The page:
CC’s New Student Orientation Trips Promote Friendships, Service Ethic

Colorado College is sending incoming first-year, transfer, international exchange, and international students – a total of 597 students – on a wide range of New Student Orientation trips. The 60 trips, all of which have a service component, will depart Wednesday, Sept. 1 and return Sunday, Sept. 5.

Elizabeth Pudder, service coordinator for the Center for Service and Learning, and Steve Crosby, outdoor education director, are in charge of the trips, with Pudder overseeing 39 front country and urban trips, and Crosby overseeing 21 backcountry trips. All of the NSO trips are led by CC students, with at least two leaders per trip (and more than 100 students on the wait list to lead a trip).

Among the 39 expeditions Pudder oversees are trips to the Koshare Indian Museum in La Junta, St. Elizabeth’s Shelter in Santa Fe, Mission Wolf in Westcliffe, Mesa Winds Farm in Hotchkiss, and a charter school in Taos, N.M.

Crosby’s backcountry trips go to the Collegiate Peaks, Sangre de Cristo, Holy Cross, and Uncompahgre wilderness areas, all in Colorado.

“Most of the trips, whether they are urban, front country, or backcountry, are three to six hours away,” Pudder says. “We want the new students to experience the region.”

The orientation helps new students get to know a small group of people very well outside of the residence hall and classroom, Pudder says. The service component is also a great group- and team-building activity, and underscores CC’s strong service ethic. The time away from campus also allows the new students an opportunity to get to know and ask questions of the group leaders, all of whom are upperclassmen.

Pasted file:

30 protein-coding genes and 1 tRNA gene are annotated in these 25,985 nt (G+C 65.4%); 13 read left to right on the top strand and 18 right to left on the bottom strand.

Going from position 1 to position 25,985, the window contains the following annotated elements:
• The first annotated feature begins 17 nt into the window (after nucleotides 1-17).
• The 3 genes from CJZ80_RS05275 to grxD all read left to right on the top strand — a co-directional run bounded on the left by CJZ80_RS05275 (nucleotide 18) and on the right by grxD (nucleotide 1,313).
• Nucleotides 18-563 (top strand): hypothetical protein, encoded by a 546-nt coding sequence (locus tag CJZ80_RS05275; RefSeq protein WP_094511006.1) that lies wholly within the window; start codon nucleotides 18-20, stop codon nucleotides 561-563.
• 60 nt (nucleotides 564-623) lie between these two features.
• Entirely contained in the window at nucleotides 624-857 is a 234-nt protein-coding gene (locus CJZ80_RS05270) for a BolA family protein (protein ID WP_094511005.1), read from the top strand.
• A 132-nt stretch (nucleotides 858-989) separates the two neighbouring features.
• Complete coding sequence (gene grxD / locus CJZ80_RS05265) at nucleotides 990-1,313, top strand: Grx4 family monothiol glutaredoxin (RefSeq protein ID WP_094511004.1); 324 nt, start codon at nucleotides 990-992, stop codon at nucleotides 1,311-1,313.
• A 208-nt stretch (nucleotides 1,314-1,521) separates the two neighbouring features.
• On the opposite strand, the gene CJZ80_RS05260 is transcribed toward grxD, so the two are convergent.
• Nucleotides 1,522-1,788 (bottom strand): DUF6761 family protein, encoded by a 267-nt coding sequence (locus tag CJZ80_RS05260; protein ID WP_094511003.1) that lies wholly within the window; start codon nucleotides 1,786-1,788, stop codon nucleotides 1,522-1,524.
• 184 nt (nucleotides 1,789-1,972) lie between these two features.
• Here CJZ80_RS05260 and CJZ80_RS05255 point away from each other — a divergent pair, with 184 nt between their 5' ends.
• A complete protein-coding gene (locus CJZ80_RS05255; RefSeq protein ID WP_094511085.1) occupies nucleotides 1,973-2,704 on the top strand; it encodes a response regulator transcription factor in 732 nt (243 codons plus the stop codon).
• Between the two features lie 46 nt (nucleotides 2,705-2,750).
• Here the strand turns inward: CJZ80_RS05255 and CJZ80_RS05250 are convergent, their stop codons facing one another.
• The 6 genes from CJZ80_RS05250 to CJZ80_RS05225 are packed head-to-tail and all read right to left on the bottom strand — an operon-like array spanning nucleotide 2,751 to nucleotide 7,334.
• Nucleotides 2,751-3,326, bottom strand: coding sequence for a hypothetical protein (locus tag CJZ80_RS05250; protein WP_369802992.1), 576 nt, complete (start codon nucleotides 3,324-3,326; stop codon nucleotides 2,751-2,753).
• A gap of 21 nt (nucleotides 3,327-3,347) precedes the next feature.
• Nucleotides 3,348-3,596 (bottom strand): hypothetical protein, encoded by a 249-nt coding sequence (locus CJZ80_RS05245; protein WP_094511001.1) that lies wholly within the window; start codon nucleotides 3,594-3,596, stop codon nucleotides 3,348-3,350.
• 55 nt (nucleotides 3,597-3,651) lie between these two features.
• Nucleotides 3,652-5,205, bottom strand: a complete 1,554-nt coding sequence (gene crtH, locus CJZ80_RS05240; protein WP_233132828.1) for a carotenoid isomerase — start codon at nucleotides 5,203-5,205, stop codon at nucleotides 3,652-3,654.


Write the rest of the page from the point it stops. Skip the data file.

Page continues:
The logistics of the undertaking are massive. All the necessary gear must be checked out to be sure it is in working order. Gear is then assigned to NSO excursions, and is lined up in Slocum Commons in order of trip departure. Food for the 597 NSO participants and the 122 student leaders is organized by trip and stored in Bemis Hall. Buses and vans and trip routes must be arranged, with trips heading to the same region sharing a bus to help reduce CC’s carbon footprint.

This is the eighth year that Colorado College is undertaking the massive effort. The Priddy Experience began in 2003 as the result of a $7.9 million grant to CC from the Robert & Ruby Priddy Charitable Trust the previous year. Funds from the grant, one of the largest in CC’s history, were spread across various campus programs, with $125,000  being designated for NSO trips.

No Comments Yet

Comments are now closed.